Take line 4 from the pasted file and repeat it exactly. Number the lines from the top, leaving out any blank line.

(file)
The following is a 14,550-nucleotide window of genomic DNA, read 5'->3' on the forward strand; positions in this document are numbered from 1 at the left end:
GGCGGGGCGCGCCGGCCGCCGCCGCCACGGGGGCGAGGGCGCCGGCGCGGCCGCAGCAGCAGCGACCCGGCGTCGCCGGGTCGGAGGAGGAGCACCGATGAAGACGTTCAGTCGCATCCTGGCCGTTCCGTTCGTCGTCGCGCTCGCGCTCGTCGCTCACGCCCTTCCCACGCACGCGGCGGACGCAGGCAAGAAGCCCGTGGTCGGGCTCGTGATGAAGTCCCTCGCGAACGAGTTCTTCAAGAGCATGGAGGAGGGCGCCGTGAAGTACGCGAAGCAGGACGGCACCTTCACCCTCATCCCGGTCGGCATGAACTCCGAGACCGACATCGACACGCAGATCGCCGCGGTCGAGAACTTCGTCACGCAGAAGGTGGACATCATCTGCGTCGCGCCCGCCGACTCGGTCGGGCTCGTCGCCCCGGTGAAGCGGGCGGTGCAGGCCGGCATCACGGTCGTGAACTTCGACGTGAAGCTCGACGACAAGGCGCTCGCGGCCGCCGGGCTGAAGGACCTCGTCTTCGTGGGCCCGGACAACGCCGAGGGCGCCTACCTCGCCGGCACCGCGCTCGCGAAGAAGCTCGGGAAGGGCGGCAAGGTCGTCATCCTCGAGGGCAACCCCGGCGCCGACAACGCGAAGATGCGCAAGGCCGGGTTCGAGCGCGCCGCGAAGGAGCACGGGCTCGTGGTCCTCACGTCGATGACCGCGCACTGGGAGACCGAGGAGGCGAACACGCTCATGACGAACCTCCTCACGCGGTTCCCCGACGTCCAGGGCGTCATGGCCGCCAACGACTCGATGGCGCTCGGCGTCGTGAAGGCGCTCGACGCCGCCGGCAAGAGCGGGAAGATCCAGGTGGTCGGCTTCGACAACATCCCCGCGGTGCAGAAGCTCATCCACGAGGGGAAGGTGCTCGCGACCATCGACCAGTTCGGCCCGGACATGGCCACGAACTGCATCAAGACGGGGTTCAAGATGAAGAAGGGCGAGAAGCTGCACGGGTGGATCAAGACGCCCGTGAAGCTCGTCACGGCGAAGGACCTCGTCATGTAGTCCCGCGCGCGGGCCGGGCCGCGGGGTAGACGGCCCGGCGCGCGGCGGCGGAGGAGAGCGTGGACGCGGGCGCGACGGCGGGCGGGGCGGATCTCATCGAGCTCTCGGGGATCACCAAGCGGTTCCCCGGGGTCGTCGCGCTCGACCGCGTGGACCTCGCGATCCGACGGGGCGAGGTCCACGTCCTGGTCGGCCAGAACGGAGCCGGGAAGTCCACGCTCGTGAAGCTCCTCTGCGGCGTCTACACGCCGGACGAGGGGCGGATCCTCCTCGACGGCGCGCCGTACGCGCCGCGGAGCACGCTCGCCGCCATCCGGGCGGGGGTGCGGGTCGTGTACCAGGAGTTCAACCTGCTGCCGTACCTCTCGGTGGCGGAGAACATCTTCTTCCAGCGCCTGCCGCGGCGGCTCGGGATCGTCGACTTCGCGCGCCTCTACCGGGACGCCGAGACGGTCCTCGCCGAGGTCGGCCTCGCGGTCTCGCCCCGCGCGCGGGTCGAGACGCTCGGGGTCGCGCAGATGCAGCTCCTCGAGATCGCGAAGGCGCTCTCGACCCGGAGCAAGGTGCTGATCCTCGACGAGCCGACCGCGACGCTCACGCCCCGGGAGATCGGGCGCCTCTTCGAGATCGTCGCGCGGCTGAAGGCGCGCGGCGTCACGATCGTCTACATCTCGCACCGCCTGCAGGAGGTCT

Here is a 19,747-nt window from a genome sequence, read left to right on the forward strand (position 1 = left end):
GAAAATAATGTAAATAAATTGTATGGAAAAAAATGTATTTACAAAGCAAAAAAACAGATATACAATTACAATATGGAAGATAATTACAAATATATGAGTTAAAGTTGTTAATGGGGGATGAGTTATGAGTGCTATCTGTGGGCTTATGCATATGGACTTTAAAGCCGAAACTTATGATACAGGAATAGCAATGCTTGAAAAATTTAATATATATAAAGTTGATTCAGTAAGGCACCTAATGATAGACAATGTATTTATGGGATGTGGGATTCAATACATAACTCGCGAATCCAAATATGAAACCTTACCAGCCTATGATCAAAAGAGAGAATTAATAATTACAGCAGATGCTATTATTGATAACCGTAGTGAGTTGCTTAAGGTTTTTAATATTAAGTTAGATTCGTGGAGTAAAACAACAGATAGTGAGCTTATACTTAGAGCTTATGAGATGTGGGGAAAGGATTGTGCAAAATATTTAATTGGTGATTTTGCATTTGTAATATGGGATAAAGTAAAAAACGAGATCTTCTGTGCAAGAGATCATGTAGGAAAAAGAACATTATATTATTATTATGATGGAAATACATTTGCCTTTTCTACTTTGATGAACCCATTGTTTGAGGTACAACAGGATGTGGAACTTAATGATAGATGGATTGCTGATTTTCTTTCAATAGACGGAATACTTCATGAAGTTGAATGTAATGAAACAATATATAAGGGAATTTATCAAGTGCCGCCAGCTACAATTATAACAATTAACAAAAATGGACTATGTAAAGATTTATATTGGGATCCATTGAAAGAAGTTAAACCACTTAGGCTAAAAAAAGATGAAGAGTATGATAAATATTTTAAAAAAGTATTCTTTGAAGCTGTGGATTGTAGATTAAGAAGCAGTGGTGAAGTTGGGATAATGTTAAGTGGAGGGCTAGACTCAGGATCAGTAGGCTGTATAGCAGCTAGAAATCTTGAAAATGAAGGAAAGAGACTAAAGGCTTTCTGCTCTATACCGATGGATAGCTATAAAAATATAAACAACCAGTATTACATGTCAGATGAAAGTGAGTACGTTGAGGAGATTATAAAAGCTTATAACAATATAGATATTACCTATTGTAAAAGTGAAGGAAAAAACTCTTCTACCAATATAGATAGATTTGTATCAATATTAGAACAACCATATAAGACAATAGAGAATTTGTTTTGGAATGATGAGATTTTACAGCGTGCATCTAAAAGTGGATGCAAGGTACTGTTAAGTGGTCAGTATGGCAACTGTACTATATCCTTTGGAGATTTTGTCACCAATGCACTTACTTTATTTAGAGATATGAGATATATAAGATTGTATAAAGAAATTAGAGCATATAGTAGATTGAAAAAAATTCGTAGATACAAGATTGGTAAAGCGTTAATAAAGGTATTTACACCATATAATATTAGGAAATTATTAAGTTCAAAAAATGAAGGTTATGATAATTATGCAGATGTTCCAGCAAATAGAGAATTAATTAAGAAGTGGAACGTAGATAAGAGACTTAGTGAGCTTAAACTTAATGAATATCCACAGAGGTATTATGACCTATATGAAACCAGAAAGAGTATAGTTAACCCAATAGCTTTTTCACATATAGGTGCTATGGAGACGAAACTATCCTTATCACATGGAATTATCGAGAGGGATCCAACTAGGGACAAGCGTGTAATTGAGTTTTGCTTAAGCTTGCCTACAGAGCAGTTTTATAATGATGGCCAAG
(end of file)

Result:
GAAAATAATGTAAATAAATTGTATGGAAAAAAATGTATTTACAAAGCAAAAAAACAGATATACAATTACAATATGGAAGATAATTACAAATATATGAGTTAAAGTTGTTAATGGGGGATGAGTTATGAGTGCTATCTGTGGGCTTATGCATATGGACTTTAAAGCCGAAACTTATGATACAGGAATAGCAATGCTTGAAAAATTTAATATATATAAAGTTGATTCAGTAAGGCACCTAATGATAGACAATGTATTTATGGGATGTGGGATTCAATACATAACTCGCGAATCCAAATATGAAACCTTACCAGCCTATGATCAAAAGAGAGAATTAATAATTACAGCAGATGCTATTATTGATAACCGTAGTGAGTTGCTTAAGGTTTTTAATATTAAGTTAGATTCGTGGAGTAAAACAACAGATAGTGAGCTTATACTTAGAGCTTATGAGATGTGGGGAAAGGATTGTGCAAAATATTTAATTGGTGATTTTGCATTTGTAATATGGGATAAAGTAAAAAACGAGATCTTCTGTGCAAGAGATCATGTAGGAAAAAGAACATTATATTATTATTATGATGGAAATACATTTGCCTTTTCTACTTTGATGAACCCATTGTTTGAGGTACAACAGGATGTGGAACTTAATGATAGATGGATTGCTGATTTTCTTTCAATAGACGGAATACTTCATGAAGTTGAATGTAATGAAACAATATATAAGGGAATTTATCAAGTGCCGCCAGCTACAATTATAACAATTAACAAAAATGGACTATGTAAAGATTTATATTGGGATCCATTGAAAGAAGTTAAACCACTTAGGCTAAAAAAAGATGAAGAGTATGATAAATATTTTAAAAAAGTATTCTTTGAAGCTGTGGATTGTAGATTAAGAAGCAGTGGTGAAGTTGGGATAATGTTAAGTGGAGGGCTAGACTCAGGATCAGTAGGCTGTATAGCAGCTAGAAATCTTGAAAATGAAGGAAAGAGACTAAAGGCTTTCTGCTCTATACCGATGGATAGCTATAAAAATATAAACAACCAGTATTACATGTCAGATGAAAGTGAGTACGTTGAGGAGATTATAAAAGCTTATAACAATATAGATATTACCTATTGTAAAAGTGAAGGAAAAAACTCTTCTACCAATATAGATAGATTTGTATCAATATTAGAACAACCATATAAGACAATAGAGAATTTGTTTTGGAATGATGAGATTTTACAGCGTGCATCTAAAAGTGGATGCAAGGTACTGTTAAGTGGTCAGTATGGCAACTGTACTATATCCTTTGGAGATTTTGTCACCAATGCACTTACTTTATTTAGAGATATGAGATATATAAGATTGTATAAAGAAATTAGAGCATATAGTAGATTGAAAAAAATTCGTAGATACAAGATTGGTAAAGCGTTAATAAAGGTATTTACACCATATAATATTAGGAAATTATTAAGTTCAAAAAATGAAGGTTATGATAATTATGCAGATGTTCCAGCAAATAGAGAATTAATTAAGAAGTGGAACGTAGATAAGAGACTTAGTGAGCTTAAACTTAATGAATATCCACAGAGGTATTATGACCTATATGAAACCAGAAAGAGTATAGTTAACCCAATAGCTTTTTCACATATAGGTGCTATGGAGACGAAACTATCCTTATCACATGGAATTATCGAGAGGGATCCAACTAGGGACAAGCGTGTAATTGAGTTTTGCTTAAGCTTGCCTACAGAGCAGTTTTATAATGATGGCCAAG